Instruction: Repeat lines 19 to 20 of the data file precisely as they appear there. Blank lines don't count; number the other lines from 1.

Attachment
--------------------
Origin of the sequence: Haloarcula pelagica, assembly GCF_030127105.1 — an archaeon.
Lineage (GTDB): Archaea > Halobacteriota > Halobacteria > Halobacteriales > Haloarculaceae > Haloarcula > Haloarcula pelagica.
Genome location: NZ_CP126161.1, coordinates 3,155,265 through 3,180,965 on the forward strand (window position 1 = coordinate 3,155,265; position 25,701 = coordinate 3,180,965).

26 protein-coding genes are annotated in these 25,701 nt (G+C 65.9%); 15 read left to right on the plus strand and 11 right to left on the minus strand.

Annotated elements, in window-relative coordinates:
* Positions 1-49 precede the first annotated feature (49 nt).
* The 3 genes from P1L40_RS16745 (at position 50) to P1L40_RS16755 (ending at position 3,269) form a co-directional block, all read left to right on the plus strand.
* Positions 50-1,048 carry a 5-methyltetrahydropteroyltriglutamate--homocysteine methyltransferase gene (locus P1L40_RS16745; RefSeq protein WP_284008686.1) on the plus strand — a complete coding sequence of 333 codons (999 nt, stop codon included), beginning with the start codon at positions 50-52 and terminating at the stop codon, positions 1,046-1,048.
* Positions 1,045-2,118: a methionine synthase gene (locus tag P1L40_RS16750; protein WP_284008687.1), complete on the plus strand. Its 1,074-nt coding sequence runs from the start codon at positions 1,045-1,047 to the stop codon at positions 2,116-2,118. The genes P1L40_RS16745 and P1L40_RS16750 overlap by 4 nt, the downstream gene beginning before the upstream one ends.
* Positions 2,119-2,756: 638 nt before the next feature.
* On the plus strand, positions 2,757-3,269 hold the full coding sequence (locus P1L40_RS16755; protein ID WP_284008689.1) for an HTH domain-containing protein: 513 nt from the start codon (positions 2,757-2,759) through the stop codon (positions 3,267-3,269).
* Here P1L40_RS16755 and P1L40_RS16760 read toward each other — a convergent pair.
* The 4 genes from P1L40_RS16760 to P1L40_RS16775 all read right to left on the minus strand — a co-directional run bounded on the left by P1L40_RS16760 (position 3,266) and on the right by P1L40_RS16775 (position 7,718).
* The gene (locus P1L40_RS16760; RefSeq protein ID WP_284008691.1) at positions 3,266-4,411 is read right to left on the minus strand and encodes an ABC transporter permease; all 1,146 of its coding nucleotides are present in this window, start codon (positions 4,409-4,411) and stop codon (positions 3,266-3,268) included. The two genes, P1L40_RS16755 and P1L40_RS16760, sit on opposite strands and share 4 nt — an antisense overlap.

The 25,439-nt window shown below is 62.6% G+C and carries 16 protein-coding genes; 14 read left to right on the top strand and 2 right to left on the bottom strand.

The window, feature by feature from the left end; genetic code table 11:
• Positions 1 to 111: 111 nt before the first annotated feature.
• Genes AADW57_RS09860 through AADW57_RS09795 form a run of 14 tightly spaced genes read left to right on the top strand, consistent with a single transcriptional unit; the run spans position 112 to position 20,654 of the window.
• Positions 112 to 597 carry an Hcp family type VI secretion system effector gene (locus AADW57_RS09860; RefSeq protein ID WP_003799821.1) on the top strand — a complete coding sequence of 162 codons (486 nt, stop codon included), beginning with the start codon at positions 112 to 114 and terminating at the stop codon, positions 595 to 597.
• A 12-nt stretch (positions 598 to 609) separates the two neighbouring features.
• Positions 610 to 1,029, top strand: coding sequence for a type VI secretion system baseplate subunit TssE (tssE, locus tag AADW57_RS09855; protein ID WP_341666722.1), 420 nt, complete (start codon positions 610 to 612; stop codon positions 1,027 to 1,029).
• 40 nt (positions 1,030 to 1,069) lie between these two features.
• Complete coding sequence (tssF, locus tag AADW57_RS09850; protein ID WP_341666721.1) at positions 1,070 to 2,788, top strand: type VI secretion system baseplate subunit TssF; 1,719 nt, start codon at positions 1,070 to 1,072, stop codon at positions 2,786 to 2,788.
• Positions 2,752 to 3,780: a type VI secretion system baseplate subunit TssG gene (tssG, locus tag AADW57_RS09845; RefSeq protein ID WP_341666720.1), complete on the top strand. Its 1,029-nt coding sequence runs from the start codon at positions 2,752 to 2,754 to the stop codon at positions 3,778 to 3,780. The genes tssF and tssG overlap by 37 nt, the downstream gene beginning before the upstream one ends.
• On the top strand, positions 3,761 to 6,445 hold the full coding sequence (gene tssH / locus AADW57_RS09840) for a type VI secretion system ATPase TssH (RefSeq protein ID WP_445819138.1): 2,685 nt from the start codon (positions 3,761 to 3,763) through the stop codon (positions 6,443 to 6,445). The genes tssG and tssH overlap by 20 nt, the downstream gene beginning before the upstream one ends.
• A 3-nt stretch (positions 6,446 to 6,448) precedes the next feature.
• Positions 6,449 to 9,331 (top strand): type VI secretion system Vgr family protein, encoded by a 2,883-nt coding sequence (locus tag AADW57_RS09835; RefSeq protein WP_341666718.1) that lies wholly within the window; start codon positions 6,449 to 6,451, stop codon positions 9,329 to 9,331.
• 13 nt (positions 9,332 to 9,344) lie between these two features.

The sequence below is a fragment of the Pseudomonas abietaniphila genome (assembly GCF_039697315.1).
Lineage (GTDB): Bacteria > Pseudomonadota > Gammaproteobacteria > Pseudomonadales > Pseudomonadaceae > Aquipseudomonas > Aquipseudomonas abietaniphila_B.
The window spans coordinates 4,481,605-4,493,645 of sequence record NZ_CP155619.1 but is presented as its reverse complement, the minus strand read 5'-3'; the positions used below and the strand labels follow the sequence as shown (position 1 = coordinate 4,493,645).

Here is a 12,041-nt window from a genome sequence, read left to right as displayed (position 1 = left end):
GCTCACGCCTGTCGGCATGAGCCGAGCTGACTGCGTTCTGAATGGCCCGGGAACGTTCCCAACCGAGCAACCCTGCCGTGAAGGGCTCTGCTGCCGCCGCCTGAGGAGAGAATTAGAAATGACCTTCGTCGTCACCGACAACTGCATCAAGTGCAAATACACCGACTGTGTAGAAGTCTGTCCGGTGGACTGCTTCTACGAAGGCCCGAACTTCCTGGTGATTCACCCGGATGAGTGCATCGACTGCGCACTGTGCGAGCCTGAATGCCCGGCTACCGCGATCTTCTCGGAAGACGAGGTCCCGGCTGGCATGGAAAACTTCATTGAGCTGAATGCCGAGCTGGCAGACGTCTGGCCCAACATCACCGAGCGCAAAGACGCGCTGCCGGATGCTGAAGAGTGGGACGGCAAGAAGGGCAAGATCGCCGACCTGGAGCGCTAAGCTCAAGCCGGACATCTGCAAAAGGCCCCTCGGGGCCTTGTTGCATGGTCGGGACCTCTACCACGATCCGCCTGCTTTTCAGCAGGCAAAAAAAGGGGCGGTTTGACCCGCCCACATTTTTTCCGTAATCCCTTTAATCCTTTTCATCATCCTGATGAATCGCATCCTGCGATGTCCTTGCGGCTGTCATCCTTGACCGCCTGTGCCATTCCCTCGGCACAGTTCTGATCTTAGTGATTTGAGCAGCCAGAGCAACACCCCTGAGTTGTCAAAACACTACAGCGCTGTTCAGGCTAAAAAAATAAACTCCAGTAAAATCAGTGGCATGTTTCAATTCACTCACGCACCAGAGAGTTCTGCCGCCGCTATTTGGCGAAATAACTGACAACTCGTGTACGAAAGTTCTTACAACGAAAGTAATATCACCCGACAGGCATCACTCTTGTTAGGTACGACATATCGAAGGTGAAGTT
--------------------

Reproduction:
• Positions 112 to 597 carry an Hcp family type VI secretion system effector gene (locus AADW57_RS09860; RefSeq protein ID WP_003799821.1) on the top strand — a complete coding sequence of 162 codons (486 nt, stop codon included), beginning with the start codon at positions 112 to 114 and terminating at the stop codon, positions 595 to 597.
• A 12-nt stretch (positions 598 to 609) separates the two neighbouring features.